Newspaper of The New York Herald, April 23, 1847, Page 2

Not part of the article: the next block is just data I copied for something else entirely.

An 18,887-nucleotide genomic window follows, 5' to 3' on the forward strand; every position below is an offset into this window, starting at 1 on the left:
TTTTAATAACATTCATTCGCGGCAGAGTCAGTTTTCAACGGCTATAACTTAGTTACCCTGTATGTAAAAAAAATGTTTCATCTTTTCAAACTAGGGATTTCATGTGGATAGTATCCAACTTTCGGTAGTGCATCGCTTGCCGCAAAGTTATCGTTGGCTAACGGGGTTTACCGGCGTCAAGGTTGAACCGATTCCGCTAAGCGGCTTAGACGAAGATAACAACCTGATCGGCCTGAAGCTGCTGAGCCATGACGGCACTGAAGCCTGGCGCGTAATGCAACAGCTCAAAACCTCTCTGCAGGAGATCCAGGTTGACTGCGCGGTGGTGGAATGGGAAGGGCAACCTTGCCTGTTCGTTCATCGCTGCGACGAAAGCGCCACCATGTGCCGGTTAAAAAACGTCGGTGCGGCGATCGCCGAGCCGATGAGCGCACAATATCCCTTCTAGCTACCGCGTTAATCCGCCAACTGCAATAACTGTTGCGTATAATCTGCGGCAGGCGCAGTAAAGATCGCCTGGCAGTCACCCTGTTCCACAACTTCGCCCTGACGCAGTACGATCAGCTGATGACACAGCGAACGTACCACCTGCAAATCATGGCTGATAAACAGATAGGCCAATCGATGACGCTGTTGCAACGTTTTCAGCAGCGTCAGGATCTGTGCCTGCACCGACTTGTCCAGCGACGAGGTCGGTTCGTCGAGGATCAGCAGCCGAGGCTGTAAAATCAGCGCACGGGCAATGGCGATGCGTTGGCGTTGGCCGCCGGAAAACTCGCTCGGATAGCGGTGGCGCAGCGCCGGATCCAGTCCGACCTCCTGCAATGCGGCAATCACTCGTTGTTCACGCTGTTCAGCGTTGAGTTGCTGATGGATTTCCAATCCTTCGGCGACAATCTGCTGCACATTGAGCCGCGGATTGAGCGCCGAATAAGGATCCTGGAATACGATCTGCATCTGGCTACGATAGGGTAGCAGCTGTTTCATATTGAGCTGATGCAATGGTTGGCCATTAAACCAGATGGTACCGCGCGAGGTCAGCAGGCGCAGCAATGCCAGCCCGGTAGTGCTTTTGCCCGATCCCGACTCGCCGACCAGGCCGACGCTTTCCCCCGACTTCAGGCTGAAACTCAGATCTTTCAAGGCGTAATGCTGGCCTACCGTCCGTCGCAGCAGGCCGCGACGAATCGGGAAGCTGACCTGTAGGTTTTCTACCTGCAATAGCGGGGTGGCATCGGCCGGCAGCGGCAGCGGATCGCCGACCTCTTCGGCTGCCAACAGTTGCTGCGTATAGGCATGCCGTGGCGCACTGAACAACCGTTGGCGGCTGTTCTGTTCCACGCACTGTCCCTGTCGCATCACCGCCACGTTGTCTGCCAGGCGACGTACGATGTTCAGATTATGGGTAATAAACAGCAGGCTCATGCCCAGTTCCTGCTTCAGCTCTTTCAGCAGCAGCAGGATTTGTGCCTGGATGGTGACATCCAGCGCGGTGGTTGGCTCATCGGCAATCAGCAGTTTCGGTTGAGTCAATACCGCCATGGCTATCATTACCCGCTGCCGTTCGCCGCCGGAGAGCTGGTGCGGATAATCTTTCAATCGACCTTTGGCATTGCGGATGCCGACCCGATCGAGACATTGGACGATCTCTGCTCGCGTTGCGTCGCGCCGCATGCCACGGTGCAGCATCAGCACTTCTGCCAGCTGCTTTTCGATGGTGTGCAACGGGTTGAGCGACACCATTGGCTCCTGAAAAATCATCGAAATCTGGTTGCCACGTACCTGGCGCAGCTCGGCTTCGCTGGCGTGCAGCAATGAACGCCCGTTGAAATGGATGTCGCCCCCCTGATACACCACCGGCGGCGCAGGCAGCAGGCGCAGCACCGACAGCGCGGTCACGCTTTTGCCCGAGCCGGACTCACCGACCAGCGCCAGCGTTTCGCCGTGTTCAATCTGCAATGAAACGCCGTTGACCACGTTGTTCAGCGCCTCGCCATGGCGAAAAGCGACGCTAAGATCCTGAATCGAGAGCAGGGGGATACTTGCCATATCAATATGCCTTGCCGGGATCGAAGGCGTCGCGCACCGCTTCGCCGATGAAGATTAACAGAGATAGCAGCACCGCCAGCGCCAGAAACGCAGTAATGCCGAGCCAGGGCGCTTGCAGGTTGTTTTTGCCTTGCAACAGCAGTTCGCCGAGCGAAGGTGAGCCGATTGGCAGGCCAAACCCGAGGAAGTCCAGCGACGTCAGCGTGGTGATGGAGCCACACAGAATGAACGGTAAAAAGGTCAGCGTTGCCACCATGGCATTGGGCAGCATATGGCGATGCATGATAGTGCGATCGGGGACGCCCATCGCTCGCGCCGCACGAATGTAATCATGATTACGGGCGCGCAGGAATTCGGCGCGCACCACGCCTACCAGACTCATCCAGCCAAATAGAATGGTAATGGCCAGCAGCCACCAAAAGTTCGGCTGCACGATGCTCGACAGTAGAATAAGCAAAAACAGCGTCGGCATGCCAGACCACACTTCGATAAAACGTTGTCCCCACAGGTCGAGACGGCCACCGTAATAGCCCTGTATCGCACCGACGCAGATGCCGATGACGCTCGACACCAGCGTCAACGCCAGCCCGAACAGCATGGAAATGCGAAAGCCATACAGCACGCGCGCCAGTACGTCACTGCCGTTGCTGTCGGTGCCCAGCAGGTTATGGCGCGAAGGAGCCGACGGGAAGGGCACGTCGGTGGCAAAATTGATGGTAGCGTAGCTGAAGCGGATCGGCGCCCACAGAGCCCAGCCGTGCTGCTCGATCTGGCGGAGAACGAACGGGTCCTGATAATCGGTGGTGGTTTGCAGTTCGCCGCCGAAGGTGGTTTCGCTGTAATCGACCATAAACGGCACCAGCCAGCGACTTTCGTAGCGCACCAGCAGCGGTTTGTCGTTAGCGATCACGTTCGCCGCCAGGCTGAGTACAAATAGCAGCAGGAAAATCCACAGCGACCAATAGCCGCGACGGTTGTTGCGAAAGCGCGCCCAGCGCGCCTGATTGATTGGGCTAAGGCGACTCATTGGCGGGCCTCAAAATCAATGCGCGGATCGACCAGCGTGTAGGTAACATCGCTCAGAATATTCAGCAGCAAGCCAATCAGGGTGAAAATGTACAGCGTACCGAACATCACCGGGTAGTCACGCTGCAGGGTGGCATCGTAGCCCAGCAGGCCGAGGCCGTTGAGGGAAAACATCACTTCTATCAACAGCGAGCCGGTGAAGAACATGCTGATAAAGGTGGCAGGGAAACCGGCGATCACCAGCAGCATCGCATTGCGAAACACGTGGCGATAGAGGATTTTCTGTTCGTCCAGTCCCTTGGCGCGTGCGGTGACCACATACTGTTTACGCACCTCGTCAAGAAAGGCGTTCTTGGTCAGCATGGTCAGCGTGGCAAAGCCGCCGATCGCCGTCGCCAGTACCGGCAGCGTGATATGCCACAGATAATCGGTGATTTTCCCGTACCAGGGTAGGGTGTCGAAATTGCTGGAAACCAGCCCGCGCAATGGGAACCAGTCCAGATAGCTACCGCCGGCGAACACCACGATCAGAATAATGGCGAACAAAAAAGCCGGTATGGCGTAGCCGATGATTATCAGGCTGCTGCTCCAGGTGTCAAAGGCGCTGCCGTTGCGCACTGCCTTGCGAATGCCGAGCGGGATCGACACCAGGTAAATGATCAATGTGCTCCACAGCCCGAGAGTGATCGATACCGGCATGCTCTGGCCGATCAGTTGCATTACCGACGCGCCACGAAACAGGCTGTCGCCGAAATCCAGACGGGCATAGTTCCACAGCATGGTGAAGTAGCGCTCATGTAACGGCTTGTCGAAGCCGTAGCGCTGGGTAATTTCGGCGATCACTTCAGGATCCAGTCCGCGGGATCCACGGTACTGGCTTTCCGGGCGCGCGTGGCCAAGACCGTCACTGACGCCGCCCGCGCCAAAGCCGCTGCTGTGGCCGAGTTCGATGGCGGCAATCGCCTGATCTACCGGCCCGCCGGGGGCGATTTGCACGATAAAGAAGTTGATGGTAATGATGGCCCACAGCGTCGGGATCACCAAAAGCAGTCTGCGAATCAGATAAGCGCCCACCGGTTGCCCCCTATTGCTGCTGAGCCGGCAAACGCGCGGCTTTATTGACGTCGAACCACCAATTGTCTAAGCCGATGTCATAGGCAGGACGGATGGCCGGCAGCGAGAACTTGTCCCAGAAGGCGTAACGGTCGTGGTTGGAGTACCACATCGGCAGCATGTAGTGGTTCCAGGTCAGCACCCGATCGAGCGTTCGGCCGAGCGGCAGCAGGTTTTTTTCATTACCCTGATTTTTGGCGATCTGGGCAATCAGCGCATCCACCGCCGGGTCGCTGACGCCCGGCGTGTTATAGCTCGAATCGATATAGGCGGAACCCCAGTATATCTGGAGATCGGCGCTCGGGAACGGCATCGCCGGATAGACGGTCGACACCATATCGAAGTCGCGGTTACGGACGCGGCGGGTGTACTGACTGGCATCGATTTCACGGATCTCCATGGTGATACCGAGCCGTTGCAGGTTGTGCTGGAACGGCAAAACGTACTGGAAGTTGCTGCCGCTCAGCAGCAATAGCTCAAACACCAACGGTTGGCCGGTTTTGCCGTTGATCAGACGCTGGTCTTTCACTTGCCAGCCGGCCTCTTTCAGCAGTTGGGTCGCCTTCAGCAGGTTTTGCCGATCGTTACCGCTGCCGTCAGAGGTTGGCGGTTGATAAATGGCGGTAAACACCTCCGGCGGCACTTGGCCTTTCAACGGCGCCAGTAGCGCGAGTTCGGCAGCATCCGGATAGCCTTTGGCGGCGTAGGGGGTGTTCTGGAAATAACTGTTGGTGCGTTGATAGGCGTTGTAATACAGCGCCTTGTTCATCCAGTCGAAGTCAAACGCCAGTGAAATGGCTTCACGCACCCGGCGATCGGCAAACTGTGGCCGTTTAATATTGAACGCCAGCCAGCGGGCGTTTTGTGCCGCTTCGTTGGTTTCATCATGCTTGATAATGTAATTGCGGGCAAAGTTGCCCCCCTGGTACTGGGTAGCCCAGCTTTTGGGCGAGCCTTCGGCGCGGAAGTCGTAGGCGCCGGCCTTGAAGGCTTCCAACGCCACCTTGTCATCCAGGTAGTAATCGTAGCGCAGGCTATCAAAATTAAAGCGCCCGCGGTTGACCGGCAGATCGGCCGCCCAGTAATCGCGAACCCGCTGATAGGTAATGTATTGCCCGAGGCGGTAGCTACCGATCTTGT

Newspaper of The New York Herald dated April 23, 1847 Page 2